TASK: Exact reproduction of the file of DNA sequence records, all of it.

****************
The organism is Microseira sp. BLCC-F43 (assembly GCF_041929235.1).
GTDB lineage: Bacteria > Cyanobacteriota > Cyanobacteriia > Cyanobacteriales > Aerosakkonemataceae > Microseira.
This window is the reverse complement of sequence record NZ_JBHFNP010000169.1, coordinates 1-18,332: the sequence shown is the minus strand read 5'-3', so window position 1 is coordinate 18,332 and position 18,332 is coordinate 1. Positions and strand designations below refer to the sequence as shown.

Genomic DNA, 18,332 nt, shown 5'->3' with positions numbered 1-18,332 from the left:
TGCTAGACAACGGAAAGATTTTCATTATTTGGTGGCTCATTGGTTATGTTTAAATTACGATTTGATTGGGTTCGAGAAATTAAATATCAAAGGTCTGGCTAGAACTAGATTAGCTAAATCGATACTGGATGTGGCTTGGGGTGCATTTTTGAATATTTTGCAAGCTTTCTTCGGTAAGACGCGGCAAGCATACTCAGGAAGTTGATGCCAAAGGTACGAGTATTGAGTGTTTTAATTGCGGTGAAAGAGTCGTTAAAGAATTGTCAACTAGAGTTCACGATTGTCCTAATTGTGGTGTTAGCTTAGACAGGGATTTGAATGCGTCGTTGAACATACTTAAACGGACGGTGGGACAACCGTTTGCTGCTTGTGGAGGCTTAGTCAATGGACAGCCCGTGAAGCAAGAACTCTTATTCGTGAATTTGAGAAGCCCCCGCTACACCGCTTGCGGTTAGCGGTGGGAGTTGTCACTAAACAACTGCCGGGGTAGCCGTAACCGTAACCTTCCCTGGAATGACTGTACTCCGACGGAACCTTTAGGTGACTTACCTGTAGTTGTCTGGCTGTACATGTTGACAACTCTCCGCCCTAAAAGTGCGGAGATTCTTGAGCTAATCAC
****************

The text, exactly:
The organism is Microseira sp. BLCC-F43 (assembly GCF_041929235.1).
GTDB lineage: Bacteria > Cyanobacteriota > Cyanobacteriia > Cyanobacteriales > Aerosakkonemataceae > Microseira.
This window is the reverse complement of sequence record NZ_JBHFNP010000169.1, coordinates 1-18,332: the sequence shown is the minus strand read 5'-3', so window position 1 is coordinate 18,332 and position 18,332 is coordinate 1. Positions and strand designations below refer to the sequence as shown.

Genomic DNA, 18,332 nt, shown 5'->3' with positions numbered 1-18,332 from the left:
TGCTAGACAACGGAAAGATTTTCATTATTTGGTGGCTCATTGGTTATGTTTAAATTACGATTTGATTGGGTTCGAGAAATTAAATATCAAAGGTCTGGCTAGAACTAGATTAGCTAAATCGATACTGGATGTGGCTTGGGGTGCATTTTTGAATATTTTGCAAGCTTTCTTCGGTAAGACGCGGCAAGCATACTCAGGAAGTTGATGCCAAAGGTACGAGTATTGAGTGTTTTAATTGCGGTGAAAGAGTCGTTAAAGAATTGTCAACTAGAGTTCACGATTGTCCTAATTGTGGTGTTAGCTTAGACAGGGATTTGAATGCGTCGTTGAACATACTTAAACGGACGGTGGGACAACCGTTTGCTGCTTGTGGAGGCTTAGTCAATGGACAGCCCGTGAAGCAAGAACTCTTATTCGTGAATTTGAGAAGCCCCCGCTACACCGCTTGCGGTTAGCGGTGGGAGTTGTCACTAAACAACTGCCGGGGTAGCCGTAACCGTAACCTTCCCTGGAATGACTGTACTCCGACGGAACCTTTAGGTGACTTACCTGTAGTTGTCTGGCTGTACATGTTGACAACTCTCCGCCCTAAAAGTGCGGAGATTCTTGAGCTAATCAC